Child of Blessing, Child of Promise

Child of Blessing, Child of Promise

"And you, child, will be called the prophet of the Most High; for you will go before the Lord to prepare his ways, to give knowledge of salvation to his people by the forgiveness of their sins. By the tender mercy of our God, the dawn from on high will break upon us, to give light to those who sit in darkness and in the shadow of death, to guide our feet into the way of peace." - Luke 1:76-79

I'll admit that when I read that passage too quickly, I just assume it's about Jesus. It's about a baby, right? One who will make great things happen? One who will proclaim God's mercy, and help us find peace?

Only it's not about Jesus. It's about his cousin John the Baptist, and about what he will do in the world. His father Zechariah, in the first days after John's birth, said all of these things about what his life would be like.

What would it be like if parents proclaimed their children's futures this way? Not in terms of whether or not they'd make the Ivy League or get the corner office, but by blessing them on their journey as children of God?

What if we saw our children's births not as the start of an 18-year competitive marathon winding up at college admissions offices, but as the first of many steps on a path of following Jesus, and proclaiming Christ's love for the world?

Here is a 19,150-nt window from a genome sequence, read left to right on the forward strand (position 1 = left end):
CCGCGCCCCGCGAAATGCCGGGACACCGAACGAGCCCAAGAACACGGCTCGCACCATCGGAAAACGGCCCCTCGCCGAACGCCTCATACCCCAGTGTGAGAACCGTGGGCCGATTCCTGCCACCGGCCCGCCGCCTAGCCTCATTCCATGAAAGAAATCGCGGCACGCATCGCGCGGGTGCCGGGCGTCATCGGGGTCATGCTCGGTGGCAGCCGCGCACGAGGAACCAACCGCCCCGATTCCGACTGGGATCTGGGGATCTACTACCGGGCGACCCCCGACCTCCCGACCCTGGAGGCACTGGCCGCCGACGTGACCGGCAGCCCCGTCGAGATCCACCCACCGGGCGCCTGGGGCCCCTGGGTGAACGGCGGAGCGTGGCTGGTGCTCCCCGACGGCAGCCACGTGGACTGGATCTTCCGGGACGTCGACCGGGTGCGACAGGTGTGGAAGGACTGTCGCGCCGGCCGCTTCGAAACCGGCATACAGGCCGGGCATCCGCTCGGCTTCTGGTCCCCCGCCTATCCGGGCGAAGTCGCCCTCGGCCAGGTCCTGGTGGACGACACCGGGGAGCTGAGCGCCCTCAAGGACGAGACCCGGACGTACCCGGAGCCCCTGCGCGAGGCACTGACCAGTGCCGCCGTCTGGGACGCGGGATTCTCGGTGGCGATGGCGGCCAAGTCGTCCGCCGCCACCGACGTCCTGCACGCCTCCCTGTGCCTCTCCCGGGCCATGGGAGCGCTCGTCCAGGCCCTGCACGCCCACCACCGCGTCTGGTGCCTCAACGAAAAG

On the day when Zechariah blessed him, all that mattered about John was that his father knew he was a child of promise, and that his father rejoiced that God would choose his son for what came next.

I think God still chooses children for this work. But it's up to the adults in their lives to lift them up, and bless them on their path. And Advent is as good a time as any to start.

Prayer

God, help us to see the children of promise in our very midst. And help us to lift them up, and listen to their wisdom. Amen.
dd-emilyheath.jpgAbout the Author
Emily C. Heath is the Senior Pastor of the Congregational Church in Exeter, New Hampshire, and the author of Glorify: Reclaiming the Heart of Progressive Christianity.

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